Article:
One day Branch President Ephraim Twitchell was traveling from Sacramento a long way by wagon. The last day of his journey he was traveling late, after dark. He did not stop because he was almost home. He was alone in his wagon, when suddenly there was a man sitting beside him on the spring seat. He just appeared from nowhere. He told Ephraim that he should take his family from San Juan Bautista and go to San Bernardino. Ephraim responded that they had not been in San Juan very long and that his children had their friends there. He noted that he did not think he could get them to go with him. The man beside him replied, "Yes, you can, and you must go to San Bernardino or you will lose them." When Ephraim turned to answer him he was not there. He had disappeared just as he had appeared -it seemed like just out of thin air. Ephraim knew the gospel very well and remembered their story in the Book of Mormon about the three Nephites. He thought this must be the answer-the messenger was one of the three Nephites. He then saw a beautiful new coat that the messenger had left on the spring-seat beside him. He thought the messenger had really been there-that he had not just imagined or fantasized. Ephraim went home and told his wife, Melissa. They talked about the move. They prayed about it for a couple of days. They knew they must go to San Bernardino, California. Every one of their children and one nephew, John Newton Twitchell, the oldest son of Jasper Twitchell went with them. Anciel Ephraim's oldest son came a year later.

Mormon Battalion 1950 Reenactment

This article originally appeared in Vol.55, No.1 (2008) of pioneer magazine. by Jay W. Smith, 2007 sup President Three years after the sons of utah pioneers celebrated the Centennial Year of the arrival of the Mormon pioneers in Salt Lake Valley with a reenactment of that first trek, a similar partial reenactment of the mormon […]

Memories from Woods Cross

This article originally appeared in Vol.65, No.2 (2018) of pioneer magazine. by Leonore Ellis Peterson In the spring of 1846, Woods Cross was a quiet valley with a lazy river fed by babbling mountain streams. There were thick clumps of willows, clusters of sagebrush and wild rosebushes, and tall wild grasses waving in a gentle […]

AVERETT, Elisha – A Pioneer and His Fife


Farmington UT

This article originally appeared in Vol.65, No.2 (2018) of pioneer magazine. by Glen M. Leonard The settlement of Farmington began in the late fall of 1847 when four men brought several hundred head of cattle to winter on the areas grasslands. The herd consisted of surplus cattle whose owners in the Salt Lake Fort paid […]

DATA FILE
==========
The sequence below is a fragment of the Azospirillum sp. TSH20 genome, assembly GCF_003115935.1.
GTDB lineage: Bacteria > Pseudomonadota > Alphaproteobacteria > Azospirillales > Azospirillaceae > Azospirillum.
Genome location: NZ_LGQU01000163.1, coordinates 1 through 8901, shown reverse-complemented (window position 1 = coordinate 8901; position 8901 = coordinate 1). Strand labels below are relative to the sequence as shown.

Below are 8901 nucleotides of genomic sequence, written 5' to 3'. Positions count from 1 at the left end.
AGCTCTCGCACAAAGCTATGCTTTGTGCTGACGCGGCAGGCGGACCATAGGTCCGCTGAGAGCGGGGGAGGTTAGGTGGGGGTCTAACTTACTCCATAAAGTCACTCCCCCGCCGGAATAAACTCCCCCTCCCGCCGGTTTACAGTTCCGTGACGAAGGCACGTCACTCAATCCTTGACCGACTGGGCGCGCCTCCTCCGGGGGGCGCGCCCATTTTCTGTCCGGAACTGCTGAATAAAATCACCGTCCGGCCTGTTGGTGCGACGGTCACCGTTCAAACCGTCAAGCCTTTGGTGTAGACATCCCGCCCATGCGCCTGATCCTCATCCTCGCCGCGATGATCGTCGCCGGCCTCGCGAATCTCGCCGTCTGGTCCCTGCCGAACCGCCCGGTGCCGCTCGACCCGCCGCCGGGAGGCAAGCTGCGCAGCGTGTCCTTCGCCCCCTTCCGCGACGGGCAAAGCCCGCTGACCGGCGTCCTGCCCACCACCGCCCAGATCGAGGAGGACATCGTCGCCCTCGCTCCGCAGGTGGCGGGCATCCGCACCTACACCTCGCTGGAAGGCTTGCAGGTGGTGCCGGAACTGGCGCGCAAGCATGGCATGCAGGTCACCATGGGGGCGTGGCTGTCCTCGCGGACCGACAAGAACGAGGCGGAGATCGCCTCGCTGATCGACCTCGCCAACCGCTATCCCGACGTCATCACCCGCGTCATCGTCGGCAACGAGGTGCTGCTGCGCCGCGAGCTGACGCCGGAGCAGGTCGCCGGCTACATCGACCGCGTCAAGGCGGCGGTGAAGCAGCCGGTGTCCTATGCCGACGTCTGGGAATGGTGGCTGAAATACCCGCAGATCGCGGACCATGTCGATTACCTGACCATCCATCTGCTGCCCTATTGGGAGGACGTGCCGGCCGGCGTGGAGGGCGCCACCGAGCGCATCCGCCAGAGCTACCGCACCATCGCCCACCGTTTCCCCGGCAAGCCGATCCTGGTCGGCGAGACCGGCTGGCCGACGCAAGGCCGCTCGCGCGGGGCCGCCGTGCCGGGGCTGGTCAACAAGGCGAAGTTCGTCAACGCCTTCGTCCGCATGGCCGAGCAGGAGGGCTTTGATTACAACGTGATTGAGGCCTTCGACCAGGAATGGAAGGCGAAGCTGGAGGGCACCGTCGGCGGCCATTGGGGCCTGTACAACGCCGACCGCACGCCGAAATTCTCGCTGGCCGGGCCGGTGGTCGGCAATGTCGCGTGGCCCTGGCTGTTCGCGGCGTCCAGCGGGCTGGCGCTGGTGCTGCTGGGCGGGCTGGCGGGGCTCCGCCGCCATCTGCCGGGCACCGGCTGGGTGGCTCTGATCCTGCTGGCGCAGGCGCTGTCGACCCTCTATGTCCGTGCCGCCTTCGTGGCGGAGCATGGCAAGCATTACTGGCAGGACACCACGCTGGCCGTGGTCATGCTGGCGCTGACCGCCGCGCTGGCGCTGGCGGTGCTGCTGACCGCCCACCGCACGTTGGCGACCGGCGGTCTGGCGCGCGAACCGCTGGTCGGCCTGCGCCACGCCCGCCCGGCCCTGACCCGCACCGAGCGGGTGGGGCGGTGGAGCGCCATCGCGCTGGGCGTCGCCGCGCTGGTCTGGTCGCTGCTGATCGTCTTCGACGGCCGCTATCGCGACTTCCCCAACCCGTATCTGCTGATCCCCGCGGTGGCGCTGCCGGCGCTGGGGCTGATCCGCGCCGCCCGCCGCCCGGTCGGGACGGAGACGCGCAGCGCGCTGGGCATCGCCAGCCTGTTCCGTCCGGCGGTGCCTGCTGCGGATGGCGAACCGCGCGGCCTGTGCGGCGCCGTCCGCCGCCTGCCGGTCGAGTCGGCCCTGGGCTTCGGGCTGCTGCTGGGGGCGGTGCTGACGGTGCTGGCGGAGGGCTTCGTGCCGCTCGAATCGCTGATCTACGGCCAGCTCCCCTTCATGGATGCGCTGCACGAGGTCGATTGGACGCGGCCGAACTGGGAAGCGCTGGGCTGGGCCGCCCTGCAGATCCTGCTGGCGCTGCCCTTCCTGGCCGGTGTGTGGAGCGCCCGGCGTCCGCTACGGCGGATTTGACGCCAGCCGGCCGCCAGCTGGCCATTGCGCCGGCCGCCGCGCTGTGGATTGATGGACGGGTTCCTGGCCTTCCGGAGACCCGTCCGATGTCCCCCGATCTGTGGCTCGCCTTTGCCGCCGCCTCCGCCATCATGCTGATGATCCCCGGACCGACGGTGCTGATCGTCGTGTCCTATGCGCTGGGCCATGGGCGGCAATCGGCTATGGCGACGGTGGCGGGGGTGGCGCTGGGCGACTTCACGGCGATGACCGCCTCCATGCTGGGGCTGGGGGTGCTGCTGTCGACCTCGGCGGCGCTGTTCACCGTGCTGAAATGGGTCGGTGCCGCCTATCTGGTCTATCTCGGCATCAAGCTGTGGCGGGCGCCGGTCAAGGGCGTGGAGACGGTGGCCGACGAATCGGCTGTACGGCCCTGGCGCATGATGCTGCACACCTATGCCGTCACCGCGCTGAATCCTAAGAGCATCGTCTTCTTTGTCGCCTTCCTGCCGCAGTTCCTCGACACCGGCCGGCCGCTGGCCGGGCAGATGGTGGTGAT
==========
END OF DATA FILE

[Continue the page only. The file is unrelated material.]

PRESTON, William Bowker

from History of Utah, Vol.4 by Orson F. Whitney The present incumbent of the office of Presiding Bishop in the Church of Jesus Christ of Latter-day Saints is a native of Franklin County, virginia, where he opened his eyes to the light of this world on the 24th of November, 1830. He is therefore almost […]

WOOLSEY, Thomas: Mormon Battalion Volunteer

On 15 Jun 1856 they left their all to overtake the first covered wagon train of Mormons, to cross the plains that year. The oldest daughter was sick with chills and fever when the journey began, and had to be carried from the house to the wagon. Her father's brother who did not belong to the LDS church and was opposed to their leaving their home, predicted she would not live to go far, but Elder Hickerson promised her she would not have another chill, and she never did.

BINGHAM, Sanford

Submitted by John Elggren, Great-Great-Grandson of Benjamin Franklin Lewis      Sanford Bingham, first son of Erastus and Lucinda (Gates) Bingham, born in Concord, Essex, Vermont, 3 May 1821. He married (1) Martha Ann Lewis, daughter of Benjamin Franklin and Joanna (Ryon) Lewis and (2) Agnes Ann Fife, daughter of Adam and Ellen (Helen) (Sharp) Fife. […]


This article originally appeared in the Jan/Feb 1990 issue of pioneer magazine by Thomas A. Woolsey, a great-grandson It was a sharp, cold winter day in winter quarters – Monday, February 15, 1847. President brigham young called members of his family and seven of the Quorum of the Twelve to an important meeting in his […]

ALLEN, Elijah

After he was discharged from the Battalion, he worked at the San Gabriel Mission in California. He went gold hunting on the way to Utah with other battalion members. When he reached the Salt Lake Valley, he traded a sack of gold dust for 20 acres of land.


He discovered that the Mormons were a religious people, however, at that time he cared nothing for religion. “The Methodists and the Presbyterians had been trying to convert me to their faith. I came to the conclusion that religion of every kind was a hoax, and that none was right, and that all preachers of religion were hypocrites, and were preaching for money and popularity.”